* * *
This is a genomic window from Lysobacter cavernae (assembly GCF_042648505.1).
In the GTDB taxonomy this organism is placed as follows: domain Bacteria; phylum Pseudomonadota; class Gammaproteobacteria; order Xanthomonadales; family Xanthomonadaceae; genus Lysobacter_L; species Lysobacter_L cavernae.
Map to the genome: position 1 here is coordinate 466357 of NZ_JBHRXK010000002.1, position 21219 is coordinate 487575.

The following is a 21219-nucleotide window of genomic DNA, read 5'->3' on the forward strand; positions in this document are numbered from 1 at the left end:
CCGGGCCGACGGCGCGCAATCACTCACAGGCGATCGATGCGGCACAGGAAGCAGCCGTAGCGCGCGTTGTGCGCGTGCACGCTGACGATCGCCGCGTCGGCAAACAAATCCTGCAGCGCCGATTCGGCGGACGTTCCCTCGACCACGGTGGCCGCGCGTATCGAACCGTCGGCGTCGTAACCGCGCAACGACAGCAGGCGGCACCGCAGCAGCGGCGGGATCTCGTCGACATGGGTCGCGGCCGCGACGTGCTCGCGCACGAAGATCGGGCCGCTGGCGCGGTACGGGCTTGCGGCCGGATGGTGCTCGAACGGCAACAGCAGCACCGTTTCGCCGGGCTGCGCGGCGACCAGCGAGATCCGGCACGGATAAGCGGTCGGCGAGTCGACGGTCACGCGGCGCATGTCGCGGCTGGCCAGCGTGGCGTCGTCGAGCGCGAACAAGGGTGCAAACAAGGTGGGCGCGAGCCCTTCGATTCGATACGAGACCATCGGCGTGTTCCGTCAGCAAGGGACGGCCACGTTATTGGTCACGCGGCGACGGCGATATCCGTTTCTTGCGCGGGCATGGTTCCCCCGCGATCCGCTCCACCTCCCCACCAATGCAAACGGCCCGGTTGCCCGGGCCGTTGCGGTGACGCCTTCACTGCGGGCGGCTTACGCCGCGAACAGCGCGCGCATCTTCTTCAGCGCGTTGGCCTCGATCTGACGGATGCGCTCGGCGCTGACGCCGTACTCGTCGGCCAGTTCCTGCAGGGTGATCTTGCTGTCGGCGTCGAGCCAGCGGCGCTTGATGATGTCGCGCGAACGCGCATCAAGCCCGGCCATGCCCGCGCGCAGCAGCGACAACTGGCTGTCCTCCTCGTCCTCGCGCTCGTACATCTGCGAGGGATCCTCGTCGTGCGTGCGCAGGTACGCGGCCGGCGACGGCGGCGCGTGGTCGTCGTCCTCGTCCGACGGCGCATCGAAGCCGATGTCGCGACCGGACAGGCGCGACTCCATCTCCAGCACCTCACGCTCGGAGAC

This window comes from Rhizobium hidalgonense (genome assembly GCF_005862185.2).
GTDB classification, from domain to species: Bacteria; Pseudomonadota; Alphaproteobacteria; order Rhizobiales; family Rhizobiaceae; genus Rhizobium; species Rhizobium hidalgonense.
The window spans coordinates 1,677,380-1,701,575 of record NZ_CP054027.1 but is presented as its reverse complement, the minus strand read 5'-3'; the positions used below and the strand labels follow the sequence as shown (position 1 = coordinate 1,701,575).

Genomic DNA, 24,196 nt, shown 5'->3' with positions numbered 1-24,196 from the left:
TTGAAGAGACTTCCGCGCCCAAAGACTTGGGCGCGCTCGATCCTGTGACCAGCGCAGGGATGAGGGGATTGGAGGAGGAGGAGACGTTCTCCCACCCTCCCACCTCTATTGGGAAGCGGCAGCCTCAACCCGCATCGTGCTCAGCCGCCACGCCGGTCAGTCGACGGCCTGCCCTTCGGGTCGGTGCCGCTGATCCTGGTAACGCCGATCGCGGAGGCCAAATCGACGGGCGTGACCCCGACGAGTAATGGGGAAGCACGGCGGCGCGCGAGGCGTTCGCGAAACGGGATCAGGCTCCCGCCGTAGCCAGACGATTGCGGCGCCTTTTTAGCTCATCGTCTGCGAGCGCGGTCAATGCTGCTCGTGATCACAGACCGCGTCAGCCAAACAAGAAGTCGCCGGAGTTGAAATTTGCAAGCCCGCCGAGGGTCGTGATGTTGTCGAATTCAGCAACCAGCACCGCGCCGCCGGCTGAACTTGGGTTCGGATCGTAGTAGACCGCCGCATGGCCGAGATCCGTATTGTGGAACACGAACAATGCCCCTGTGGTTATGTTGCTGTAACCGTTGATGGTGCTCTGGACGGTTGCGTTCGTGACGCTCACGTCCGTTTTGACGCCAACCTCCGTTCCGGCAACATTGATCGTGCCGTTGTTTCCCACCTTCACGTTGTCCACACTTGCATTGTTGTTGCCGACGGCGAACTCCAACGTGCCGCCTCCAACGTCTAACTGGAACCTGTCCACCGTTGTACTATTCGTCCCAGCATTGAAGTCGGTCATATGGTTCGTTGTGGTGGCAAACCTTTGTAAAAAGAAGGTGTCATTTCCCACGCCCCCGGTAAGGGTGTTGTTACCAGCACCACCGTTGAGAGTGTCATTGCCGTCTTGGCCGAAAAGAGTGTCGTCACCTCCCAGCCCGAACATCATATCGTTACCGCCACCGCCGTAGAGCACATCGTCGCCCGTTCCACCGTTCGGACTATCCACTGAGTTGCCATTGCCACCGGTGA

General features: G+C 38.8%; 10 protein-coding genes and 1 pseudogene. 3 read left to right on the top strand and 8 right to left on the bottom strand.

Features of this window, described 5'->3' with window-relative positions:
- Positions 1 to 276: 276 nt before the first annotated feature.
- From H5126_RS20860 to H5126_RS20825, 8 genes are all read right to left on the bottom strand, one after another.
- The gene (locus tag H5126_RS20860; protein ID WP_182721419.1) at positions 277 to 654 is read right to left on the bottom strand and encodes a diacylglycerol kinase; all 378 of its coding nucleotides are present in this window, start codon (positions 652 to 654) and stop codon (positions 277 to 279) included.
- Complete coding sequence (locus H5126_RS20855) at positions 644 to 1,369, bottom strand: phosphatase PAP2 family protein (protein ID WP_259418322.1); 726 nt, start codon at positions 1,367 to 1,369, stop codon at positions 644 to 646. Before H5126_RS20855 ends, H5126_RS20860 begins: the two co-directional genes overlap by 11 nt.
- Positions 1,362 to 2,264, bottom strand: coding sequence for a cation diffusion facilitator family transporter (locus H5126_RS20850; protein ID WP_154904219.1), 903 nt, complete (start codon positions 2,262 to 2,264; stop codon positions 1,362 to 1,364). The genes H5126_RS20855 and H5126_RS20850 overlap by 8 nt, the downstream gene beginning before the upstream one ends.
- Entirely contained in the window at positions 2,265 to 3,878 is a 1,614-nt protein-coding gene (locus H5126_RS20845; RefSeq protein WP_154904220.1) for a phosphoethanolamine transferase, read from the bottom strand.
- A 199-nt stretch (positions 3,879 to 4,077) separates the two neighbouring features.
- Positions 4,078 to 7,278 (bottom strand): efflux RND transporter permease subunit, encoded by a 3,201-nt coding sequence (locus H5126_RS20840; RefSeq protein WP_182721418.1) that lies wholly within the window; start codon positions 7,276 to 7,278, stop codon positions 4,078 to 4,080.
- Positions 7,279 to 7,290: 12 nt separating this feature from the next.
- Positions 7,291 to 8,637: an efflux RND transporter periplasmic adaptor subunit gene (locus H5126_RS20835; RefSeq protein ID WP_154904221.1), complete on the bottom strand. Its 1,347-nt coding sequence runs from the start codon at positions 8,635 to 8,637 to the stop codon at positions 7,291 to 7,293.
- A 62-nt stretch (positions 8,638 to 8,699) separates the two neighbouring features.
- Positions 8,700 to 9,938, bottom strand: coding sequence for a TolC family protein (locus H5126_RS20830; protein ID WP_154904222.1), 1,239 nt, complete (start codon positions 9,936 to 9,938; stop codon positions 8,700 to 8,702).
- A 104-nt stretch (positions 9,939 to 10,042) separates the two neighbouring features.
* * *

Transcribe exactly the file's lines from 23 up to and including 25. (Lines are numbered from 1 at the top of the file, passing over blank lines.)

- A 62-nt stretch (positions 8,638 to 8,699) separates the two neighbouring features.
- Positions 8,700 to 9,938, bottom strand: coding sequence for a TolC family protein (locus H5126_RS20830; protein ID WP_154904222.1), 1,239 nt, complete (start codon positions 9,936 to 9,938; stop codon positions 8,700 to 8,702).
- A 104-nt stretch (positions 9,939 to 10,042) separates the two neighbouring features.